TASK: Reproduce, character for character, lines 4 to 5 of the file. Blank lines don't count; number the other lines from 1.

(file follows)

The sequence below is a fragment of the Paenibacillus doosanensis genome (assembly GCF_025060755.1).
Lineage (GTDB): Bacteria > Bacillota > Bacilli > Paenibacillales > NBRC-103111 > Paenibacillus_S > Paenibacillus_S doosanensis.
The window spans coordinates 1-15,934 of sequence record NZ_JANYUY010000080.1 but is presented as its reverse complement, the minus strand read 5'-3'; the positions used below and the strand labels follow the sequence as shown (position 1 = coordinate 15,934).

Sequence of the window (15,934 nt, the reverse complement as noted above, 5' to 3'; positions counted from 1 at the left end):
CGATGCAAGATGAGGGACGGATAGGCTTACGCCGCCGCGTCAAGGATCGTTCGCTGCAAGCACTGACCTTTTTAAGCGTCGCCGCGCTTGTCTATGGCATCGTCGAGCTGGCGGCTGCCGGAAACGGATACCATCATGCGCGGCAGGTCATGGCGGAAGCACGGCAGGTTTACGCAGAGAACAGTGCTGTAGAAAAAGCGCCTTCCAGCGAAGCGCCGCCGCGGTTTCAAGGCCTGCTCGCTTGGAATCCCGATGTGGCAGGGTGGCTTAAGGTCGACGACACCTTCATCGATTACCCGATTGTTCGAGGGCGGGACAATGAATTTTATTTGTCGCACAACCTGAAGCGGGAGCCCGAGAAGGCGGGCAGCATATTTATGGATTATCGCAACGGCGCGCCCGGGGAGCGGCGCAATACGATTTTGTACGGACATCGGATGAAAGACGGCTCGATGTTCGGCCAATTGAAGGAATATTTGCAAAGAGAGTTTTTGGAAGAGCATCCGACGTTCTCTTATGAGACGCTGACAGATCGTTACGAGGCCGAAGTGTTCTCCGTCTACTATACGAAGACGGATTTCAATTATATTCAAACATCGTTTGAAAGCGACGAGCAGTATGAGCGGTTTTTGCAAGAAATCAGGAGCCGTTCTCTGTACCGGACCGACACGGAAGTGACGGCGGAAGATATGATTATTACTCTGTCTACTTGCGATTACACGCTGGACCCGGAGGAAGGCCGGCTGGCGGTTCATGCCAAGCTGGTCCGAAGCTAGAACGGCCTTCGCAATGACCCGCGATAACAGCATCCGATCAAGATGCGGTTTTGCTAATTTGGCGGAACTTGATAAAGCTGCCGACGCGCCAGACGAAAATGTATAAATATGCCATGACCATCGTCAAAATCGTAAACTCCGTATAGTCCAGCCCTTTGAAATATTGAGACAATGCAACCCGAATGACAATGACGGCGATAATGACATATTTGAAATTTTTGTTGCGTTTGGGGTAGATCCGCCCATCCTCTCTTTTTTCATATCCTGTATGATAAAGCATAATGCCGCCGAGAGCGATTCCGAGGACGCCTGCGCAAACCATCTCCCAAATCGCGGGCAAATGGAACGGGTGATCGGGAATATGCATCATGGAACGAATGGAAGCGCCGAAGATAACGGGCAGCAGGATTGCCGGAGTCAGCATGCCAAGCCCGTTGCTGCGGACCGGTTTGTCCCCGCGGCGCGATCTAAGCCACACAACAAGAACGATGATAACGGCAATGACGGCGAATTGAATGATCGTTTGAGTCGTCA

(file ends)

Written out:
Sequence of the window (15,934 nt, the reverse complement as noted above, 5' to 3'; positions counted from 1 at the left end):
CGATGCAAGATGAGGGACGGATAGGCTTACGCCGCCGCGTCAAGGATCGTTCGCTGCAAGCACTGACCTTTTTAAGCGTCGCCGCGCTTGTCTATGGCATCGTCGAGCTGGCGGCTGCCGGAAACGGATACCATCATGCGCGGCAGGTCATGGCGGAAGCACGGCAGGTTTACGCAGAGAACAGTGCTGTAGAAAAAGCGCCTTCCAGCGAAGCGCCGCCGCGGTTTCAAGGCCTGCTCGCTTGGAATCCCGATGTGGCAGGGTGGCTTAAGGTCGACGACACCTTCATCGATTACCCGATTGTTCGAGGGCGGGACAATGAATTTTATTTGTCGCACAACCTGAAGCGGGAGCCCGAGAAGGCGGGCAGCATATTTATGGATTATCGCAACGGCGCGCCCGGGGAGCGGCGCAATACGATTTTGTACGGACATCGGATGAAAGACGGCTCGATGTTCGGCCAATTGAAGGAATATTTGCAAAGAGAGTTTTTGGAAGAGCATCCGACGTTCTCTTATGAGACGCTGACAGATCGTTACGAGGCCGAAGTGTTCTCCGTCTACTATACGAAGACGGATTTCAATTATATTCAAACATCGTTTGAAAGCGACGAGCAGTATGAGCGGTTTTTGCAAGAAATCAGGAGCCGTTCTCTGTACCGGACCGACACGGAAGTGACGGCGGAAGATATGATTATTACTCTGTCTACTTGCGATTACACGCTGGACCCGGAGGAAGGCCGGCTGGCGGTTCATGCCAAGCTGGTCCGAAGCTAGAACGGCCTTCGCAATGACCCGCGATAACAGCATCCGATCAAGATGCGGTTTTGCTAATTTGGCGGAACTTGATAAAGCTGCCGACGCGCCAGACGAAAATGTATAAATATGCCATGACCATCGTCAAAATCGTAAACTCCGTATAGTCCAGCCCTTTGAAATATTGAGACAATGCAACCCGAATGACAATGACGGCGATAATGACATATTTGAAATTTTTGTTGCGTTTGGGGTAGATCCGCCCATCCTCTCTTTTTTCATATCCTGTATGATAAAGCATAATGCCGCCGAGAGCGATTCCGAGGACGCCTGCGCAAACCATCTCCCAAATCGCGGGCAAATGGAACGGGTGATCGGGAATATGCATCATGGAACGAATGGAAGCGCCGAAGATAACGGGCAGCAGGATTGCCGGAGTCAGCATGCCAAGCCCGTTGCTGCGGACCGGTTTGTCCCCGCGGCGCGATCTAAGCCACACAACAAGAACGATGATAACGGCAATGACGGCGAATTGAATGATCGTTTGAGTCGTCA